Contiguous is a command that sets your Magic Wand Tool to select just one shape at a time. If this box is unchecked, the Wand will pick up ALL shapes of the same value (based on your tolerance setting). This makes selecting whole groups and changing them much quicker. Otherwise you'd have to go though and select all similar colors by hand one at a time.

With Contiguous unchecked you can select multiple shapes with the same color value all at once. Contiguous is located next to your Anti-Alias option and tolerance setting at the top of the screen when you have your "Magic Wand" selected

3. Know Hot Keys

Hot keys are key board commands that do an action automatically without having to navigate a to a separate menu or click away from a tool you're currently using.

Normally to fill in a selection you would use the paint bucket tool. But why waste the time? By pressing the key stroke: ALT/OPTION and DELETE key your shape will automatically fill with whatever your top swatch is.
The key stroke: APPLE and DELETE fills the shape with bottom swatch

While using your brush tool you can automatically flip between your eye dropper and back again simply by striking the ALT/OPTION key. This enables you to switch your colors quickly without bothering with swatches or having to go back to your tool window.

4. Pick a Palette.

Picking those exact colors to use for a page can be a great time waster. This is something for the most part just gets easier and easier to do over time. As selecting colors depends on your own personal taste and aesthetics. As well as the style of the piece you may happen to be working on.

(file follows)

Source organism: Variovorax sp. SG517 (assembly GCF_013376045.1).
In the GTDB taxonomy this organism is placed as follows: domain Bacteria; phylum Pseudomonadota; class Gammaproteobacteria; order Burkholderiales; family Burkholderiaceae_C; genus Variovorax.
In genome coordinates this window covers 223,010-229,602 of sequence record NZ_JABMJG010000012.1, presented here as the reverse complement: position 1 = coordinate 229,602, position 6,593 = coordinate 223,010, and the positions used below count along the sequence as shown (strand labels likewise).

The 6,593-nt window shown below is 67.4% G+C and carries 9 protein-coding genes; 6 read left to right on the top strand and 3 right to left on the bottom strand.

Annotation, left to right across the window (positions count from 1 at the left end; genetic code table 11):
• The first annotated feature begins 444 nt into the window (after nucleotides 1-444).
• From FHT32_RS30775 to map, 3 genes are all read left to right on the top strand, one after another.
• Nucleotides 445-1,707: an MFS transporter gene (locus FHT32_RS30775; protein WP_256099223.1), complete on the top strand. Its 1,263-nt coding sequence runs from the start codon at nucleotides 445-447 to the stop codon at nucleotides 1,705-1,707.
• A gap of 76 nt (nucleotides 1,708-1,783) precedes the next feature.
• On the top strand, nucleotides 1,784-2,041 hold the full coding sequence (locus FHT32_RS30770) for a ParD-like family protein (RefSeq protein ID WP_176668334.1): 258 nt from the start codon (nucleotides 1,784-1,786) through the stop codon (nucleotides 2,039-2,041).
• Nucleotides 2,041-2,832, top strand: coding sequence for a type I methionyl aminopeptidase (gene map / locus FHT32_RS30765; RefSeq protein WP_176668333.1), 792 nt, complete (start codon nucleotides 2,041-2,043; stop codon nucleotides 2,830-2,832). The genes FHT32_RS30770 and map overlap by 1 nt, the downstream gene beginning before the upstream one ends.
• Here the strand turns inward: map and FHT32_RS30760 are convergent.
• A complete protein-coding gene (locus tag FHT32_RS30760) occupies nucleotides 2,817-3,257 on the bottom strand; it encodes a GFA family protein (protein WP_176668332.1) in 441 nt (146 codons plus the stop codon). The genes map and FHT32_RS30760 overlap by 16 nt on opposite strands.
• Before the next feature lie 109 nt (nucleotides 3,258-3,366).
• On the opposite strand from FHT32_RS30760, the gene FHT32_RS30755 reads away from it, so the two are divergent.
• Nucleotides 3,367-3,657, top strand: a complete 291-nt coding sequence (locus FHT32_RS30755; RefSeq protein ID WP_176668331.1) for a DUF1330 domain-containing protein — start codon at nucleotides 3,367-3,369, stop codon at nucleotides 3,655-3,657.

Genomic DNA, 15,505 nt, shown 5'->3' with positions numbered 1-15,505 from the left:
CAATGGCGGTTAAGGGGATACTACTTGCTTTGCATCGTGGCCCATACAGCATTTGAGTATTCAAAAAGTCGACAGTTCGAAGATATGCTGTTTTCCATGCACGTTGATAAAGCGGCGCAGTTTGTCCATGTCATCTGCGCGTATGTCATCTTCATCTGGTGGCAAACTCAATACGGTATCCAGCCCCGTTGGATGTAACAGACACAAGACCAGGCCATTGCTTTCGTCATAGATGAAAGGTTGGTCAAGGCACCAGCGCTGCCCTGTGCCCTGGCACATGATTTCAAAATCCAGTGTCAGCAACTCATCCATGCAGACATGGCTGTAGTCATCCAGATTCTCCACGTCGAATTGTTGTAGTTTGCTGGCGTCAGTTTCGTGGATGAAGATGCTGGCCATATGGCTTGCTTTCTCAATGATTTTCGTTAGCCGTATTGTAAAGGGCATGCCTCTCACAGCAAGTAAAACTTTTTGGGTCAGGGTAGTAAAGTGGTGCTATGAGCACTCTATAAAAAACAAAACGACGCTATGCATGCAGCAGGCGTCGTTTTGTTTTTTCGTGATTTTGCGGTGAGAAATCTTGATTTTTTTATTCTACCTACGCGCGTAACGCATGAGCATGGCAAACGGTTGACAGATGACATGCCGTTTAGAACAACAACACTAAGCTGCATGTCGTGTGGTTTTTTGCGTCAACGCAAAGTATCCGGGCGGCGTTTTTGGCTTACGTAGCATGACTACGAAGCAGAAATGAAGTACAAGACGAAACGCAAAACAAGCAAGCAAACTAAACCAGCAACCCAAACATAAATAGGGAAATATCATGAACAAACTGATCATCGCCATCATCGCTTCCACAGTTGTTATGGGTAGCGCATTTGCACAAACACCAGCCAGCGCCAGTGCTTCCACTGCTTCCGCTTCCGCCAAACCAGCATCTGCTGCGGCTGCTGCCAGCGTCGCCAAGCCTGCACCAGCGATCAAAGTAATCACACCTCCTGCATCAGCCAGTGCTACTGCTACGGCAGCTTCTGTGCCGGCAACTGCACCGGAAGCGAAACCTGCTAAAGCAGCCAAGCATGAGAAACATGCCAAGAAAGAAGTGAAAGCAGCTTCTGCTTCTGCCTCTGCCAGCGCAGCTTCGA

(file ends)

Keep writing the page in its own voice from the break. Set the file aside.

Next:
HOWEVER- It is important to stick to a palette of limited colors to keep a page consistent. Inspiration for palettes can come from a variety of sources. Look at nature. Observe. Ask yourself...if i was to recreate the color that road/ apple / street lamp. what would I mix together? Keep and download images of pages and colors you think are successful.

Color Lovers is a online community of people who are interested in color theory. There are millions of palettes and swatches posted by users. If you're stuck- its a good place to go.

5. Rinse. Repeat.

Speed ultimately comes down to practice- just like anything else. The more you practice you're own methods the more you get down your process to a science.
Keep your layers down to as few as possible. Nothing is a bigger waste of time than trying to find that ONE layer you put that ONE skin tone on.

Keep your eyes open to learn what others are doing and try to apply it to your own working methods. Half of the things I've shared are things I learned from other colorist. If you can pick up one tip or trick to make your own process go smoother its worth sitting through a live stream or breezing though a tutorial on deviant art.

Happy Coloring!


Sunday, January 17, 2010

i want to thank Dan Vado for the ery informative conversation we had last thursday. now Lindsay, lauren and I are picking up
the pace and finishing things as fast as we can. lauren has been doing a great job at toning. and lindsay, as always, the ever responsible has just finished what we hope to ve the final cover fo the book we've been working on for so long. i on the other hand occupy my time with freelance work, personal projects and... at some point, a personal life.
in the mean time. i will simply say that it is late, i am tired and i am glad to be working with such a team.
just becuase there;s booze int he ssystem i will say a big shout out to the periscope studio, the entire norris hall and those who have been supportive and hopeful to our
its been a long road, and it seems surreal to be at this point.
thaks again...